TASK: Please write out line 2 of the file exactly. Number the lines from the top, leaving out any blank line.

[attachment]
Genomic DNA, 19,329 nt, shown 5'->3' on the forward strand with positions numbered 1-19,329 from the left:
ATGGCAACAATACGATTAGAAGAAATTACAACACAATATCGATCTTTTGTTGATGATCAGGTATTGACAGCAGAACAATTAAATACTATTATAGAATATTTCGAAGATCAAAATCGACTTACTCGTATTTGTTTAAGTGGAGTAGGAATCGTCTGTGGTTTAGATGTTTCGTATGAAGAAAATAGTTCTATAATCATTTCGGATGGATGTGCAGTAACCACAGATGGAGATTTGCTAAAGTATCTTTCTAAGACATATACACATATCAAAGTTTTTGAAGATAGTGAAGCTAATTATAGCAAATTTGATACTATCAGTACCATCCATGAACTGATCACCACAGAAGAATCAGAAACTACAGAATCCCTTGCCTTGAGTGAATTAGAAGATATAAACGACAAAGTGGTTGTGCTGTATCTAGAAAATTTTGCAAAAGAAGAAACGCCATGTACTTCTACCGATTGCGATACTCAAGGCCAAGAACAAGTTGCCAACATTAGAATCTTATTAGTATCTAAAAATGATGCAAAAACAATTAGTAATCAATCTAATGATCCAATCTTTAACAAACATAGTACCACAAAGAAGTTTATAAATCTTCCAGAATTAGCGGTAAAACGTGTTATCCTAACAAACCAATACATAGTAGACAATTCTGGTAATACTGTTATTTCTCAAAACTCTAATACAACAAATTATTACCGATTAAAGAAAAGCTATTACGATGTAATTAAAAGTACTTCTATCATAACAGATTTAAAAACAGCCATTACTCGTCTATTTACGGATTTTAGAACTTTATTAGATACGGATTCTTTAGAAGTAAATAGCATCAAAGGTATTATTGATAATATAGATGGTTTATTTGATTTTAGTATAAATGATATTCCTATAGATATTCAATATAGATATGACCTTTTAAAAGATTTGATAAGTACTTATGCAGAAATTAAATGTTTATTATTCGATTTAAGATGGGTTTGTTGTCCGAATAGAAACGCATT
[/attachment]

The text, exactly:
ATGGCAACAATACGATTAGAAGAAATTACAACACAATATCGATCTTTTGTTGATGATCAGGTATTGACAGCAGAACAATTAAATACTATTATAGAATATTTCGAAGATCAAAATCGACTTACTCGTATTTGTTTAAGTGGAGTAGGAATCGTCTGTGGTTTAGATGTTTCGTATGAAGAAAATAGTTCTATAATCATTTCGGATGGATGTGCAGTAACCACAGATGGAGATTTGCTAAAGTATCTTTCTAAGACATATACACATATCAAAGTTTTTGAAGATAGTGAAGCTAATTATAGCAAATTTGATACTATCAGTACCATCCATGAACTGATCACCACAGAAGAATCAGAAACTACAGAATCCCTTGCCTTGAGTGAATTAGAAGATATAAACGACAAAGTGGTTGTGCTGTATCTAGAAAATTTTGCAAAAGAAGAAACGCCATGTACTTCTACCGATTGCGATACTCAAGGCCAAGAACAAGTTGCCAACATTAGAATCTTATTAGTATCTAAAAATGATGCAAAAACAATTAGTAATCAATCTAATGATCCAATCTTTAACAAACATAGTACCACAAAGAAGTTTATAAATCTTCCAGAATTAGCGGTAAAACGTGTTATCCTAACAAACCAATACATAGTAGACAATTCTGGTAATACTGTTATTTCTCAAAACTCTAATACAACAAATTATTACCGATTAAAGAAAAGCTATTACGATGTAATTAAAAGTACTTCTATCATAACAGATTTAAAAACAGCCATTACTCGTCTATTTACGGATTTTAGAACTTTATTAGATACGGATTCTTTAGAAGTAAATAGCATCAAAGGTATTATTGATAATATAGATGGTTTATTTGATTTTAGTATAAATGATATTCCTATAGATATTCAATATAGATATGACCTTTTAAAAGATTTGATAAGTACTTATGCAGAAATTAAATGTTTATTATTCGATTTAAGATGGGTTTGTTGTCCGAATAGAAACGCATT